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Real Estate Return Guarantees And A Warning


I got a couple of emails that asked me about the new phase of real estate offers that go something like this:

Beetle Suite Ad 

(Yes, it’s real. Actual screen shot of this page)

Other variations of such plans are like this:

  • Take a loan, and builder will pay your EMI! Till possession.
  • Get 1% return per month on your money until possession.

What’s this all about? A guarantee of a return?

It’s like this: The real estate developer can’t finish the project, and needs money. No bank is going to lend him any more money because honestly banks are up to *here* with their real estate exposure to developers and soon, unless the RBI extends the mark-to-make-believe that they started two years ago, all the banks are going to have seriously soiled diapers.

So, they can’t get money from banks. But they can borrow from you. At 12% the loan is ridiculously cheap, compared to even bank rates of 15%+. In the above image example, they expect you to pay the full money in 90 days, except the apartment will not even exist then. So you’re paying for, literally, thin air. And someone’s giving you 12% return for that. Sure, there’s an agreement and all, but when was the last time you enforced an agreement in India, huh?

You’ll bite, and hopefully, the builder will finish the apartment and give it to you. Or, you might be able to palm it off before that to another buyer who’s even more kicked about this project. You’ll end up making some money and feeling darn good about it, even if now, most of your gains are "black" and need to be put into another …hold your breath….property. This gets bigger and bigger and at some point it all goes *pop*. And that’s if it doesn’t go *pop* before you make any money. But don’t take my word for it, how would I know.

Second, notice the term "lease rent". It seems there is some sort of scam going on in Noida where property is not given to you freehold, but is leased out for 99 years. With the propensity of people to believe they actually own what they buy (what’s the world coming to, nowadays) this kind of deal should be carefully examined through multiple lawyers.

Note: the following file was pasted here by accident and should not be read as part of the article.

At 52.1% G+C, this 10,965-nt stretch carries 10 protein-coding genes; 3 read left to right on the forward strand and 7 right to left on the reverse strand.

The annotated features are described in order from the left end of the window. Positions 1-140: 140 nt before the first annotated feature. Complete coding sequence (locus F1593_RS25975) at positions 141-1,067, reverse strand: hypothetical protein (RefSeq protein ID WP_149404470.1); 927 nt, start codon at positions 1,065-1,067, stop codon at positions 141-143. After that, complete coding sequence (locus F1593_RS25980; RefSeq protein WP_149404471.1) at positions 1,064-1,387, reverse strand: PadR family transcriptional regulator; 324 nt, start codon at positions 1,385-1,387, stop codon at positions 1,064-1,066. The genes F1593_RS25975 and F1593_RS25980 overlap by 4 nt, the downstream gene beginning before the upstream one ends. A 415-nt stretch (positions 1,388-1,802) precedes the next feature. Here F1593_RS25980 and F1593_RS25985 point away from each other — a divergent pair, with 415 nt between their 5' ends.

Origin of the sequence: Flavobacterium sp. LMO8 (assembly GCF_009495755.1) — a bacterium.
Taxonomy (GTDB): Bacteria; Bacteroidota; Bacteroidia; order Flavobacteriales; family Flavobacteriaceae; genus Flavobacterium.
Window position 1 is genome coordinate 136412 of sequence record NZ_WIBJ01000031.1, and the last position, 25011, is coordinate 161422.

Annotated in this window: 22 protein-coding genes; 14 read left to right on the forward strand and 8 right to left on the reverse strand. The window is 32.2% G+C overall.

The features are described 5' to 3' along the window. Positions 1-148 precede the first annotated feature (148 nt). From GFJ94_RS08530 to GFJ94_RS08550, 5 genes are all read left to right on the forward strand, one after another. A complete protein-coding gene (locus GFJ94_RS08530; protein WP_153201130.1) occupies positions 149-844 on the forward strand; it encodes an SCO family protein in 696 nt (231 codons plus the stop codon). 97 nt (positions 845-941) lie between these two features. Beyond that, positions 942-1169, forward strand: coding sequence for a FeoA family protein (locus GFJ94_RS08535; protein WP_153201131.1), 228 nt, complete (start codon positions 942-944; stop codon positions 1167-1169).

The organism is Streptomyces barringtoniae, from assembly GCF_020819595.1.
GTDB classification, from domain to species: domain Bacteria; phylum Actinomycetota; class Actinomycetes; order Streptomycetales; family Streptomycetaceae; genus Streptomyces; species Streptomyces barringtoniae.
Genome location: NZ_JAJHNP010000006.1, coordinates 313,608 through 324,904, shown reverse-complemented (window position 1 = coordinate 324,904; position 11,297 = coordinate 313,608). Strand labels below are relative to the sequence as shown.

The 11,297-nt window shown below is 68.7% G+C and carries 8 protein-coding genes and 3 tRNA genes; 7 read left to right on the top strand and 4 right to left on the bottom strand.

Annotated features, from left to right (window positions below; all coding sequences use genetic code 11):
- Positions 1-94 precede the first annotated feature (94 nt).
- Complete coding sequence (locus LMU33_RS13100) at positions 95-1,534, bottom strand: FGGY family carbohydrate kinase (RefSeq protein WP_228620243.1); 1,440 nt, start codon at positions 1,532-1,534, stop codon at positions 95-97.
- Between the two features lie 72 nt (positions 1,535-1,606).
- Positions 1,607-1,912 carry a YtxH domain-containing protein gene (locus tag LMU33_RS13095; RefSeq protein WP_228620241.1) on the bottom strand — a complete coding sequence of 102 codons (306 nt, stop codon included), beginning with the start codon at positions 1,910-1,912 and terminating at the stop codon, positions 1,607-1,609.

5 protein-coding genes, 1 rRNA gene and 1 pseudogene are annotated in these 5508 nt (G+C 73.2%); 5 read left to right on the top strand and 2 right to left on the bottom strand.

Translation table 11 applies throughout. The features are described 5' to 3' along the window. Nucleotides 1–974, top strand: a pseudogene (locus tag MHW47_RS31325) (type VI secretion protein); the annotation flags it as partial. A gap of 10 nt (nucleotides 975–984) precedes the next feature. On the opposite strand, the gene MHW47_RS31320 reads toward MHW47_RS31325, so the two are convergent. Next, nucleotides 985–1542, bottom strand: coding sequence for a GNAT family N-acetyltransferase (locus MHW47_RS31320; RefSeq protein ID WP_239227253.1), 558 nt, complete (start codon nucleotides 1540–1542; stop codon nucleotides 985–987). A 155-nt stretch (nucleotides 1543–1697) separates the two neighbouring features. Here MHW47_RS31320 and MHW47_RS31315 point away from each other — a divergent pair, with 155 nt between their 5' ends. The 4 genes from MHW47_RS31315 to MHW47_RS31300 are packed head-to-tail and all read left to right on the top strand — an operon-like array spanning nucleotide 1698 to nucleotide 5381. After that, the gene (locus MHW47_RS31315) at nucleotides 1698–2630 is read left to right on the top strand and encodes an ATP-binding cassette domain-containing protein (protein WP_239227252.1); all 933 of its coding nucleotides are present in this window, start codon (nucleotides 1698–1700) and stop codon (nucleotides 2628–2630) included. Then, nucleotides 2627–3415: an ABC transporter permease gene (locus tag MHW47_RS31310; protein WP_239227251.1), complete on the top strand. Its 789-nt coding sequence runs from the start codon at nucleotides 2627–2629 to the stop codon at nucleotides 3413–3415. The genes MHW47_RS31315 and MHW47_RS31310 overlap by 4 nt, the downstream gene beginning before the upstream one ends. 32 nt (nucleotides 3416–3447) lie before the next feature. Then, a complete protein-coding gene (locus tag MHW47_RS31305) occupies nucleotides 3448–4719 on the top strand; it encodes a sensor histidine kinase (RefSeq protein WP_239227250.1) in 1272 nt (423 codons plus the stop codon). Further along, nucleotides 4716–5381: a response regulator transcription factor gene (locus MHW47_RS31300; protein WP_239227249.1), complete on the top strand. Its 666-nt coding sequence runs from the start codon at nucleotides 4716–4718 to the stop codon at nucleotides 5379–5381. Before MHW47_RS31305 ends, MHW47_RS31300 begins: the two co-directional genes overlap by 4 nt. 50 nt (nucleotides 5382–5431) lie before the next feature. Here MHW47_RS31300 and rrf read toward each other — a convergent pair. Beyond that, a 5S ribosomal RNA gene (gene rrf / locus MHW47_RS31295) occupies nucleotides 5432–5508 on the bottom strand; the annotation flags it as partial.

The "Take a loan, and builder will pay your EMI! Till possession" scam is a variant. Builders can’t get a loan. But *you* can. Meaning, *you* take the loan from the bank, and give the money to the builder . The bank has no problem funding you because you, sir, are a nice clean individual with other assets such as cars and perhaps children that banks can take hostage in case you show jitters in paying back. (I’m only kidding. They don’t necessarily take cars.)

(By the way, the real estate fellows only pay interest. They don’t pay back the principal. Fine print.)

The apartment is the collateral, but it is not yet built. Remember, the collateral, in India, is just one piece of the pie – should you default, and they can’t recover the entire money by selling the collateral, you will have to find the money elsewhere. Some people think that they can run away and the banks can’t find them. In a few years, after UID and all that, the banks *can*.

Sometimes banks are happy to loan you money, because they probably own the non existent apartment as collateral ANYWAY. Your taking the loan allows them to recover what they lent to the builder, plus it will cover a little more to actually build the place, hopefully, with the risk transferred to you, an individual. In RBI’s terms you, as an individual borrower, are a lower risk asset.

Your biggest problem is what happens if the builder doesn’t complete the project. UID or not, you won’t be able to get him to do anything, not unless you’re too rich to be reading this blog.

There are altogether too many builders using these schemes. One project in Bangalore offered a fancy car if you booked a project (you HAD to take a loan, of approximately 3.6 crores. The car was a gimmick 🙂 ). A friend tells me of a famous builder offering returns of greater than 24% a year, officially. Official web pages of properties state the return guarantee or EMI subvention gladly. There is way too much demand for money, and desperate folks make dangerous mistakes. If you’re considering buying now, and the "guaranteed return" seems attractive, consider yourself warned.


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